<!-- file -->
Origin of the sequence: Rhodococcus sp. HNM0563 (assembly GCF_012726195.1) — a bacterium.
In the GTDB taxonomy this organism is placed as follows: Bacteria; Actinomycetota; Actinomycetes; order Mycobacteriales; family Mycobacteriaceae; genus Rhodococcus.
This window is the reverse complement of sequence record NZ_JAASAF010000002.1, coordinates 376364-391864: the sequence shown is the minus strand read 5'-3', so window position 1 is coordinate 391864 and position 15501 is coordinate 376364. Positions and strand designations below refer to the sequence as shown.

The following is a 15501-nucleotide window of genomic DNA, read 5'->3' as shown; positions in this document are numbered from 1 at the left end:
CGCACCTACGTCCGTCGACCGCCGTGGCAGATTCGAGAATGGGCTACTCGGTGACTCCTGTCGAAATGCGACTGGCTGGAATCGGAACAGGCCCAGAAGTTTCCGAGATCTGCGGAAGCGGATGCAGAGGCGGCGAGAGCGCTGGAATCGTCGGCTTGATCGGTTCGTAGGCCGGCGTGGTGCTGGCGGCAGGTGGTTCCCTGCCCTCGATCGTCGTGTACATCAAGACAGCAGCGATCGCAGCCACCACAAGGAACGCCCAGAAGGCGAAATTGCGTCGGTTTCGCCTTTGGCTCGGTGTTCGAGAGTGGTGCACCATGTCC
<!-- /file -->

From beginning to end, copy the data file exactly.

Origin of the sequence: Rhodococcus sp. HNM0563 (assembly GCF_012726195.1) — a bacterium.
In the GTDB taxonomy this organism is placed as follows: Bacteria; Actinomycetota; Actinomycetes; order Mycobacteriales; family Mycobacteriaceae; genus Rhodococcus.
This window is the reverse complement of sequence record NZ_JAASAF010000002.1, coordinates 376364-391864: the sequence shown is the minus strand read 5'-3', so window position 1 is coordinate 391864 and position 15501 is coordinate 376364. Positions and strand designations below refer to the sequence as shown.

The following is a 15501-nucleotide window of genomic DNA, read 5'->3' as shown; positions in this document are numbered from 1 at the left end:
CGCACCTACGTCCGTCGACCGCCGTGGCAGATTCGAGAATGGGCTACTCGGTGACTCCTGTCGAAATGCGACTGGCTGGAATCGGAACAGGCCCAGAAGTTTCCGAGATCTGCGGAAGCGGATGCAGAGGCGGCGAGAGCGCTGGAATCGTCGGCTTGATCGGTTCGTAGGCCGGCGTGGTGCTGGCGGCAGGTGGTTCCCTGCCCTCGATCGTCGTGTACATCAAGACAGCAGCGATCGCAGCCACCACAAGGAACGCCCAGAAGGCGAAATTGCGTCGGTTTCGCCTTTGGCTCGGTGTTCGAGAGTGGTGCACCATGTCC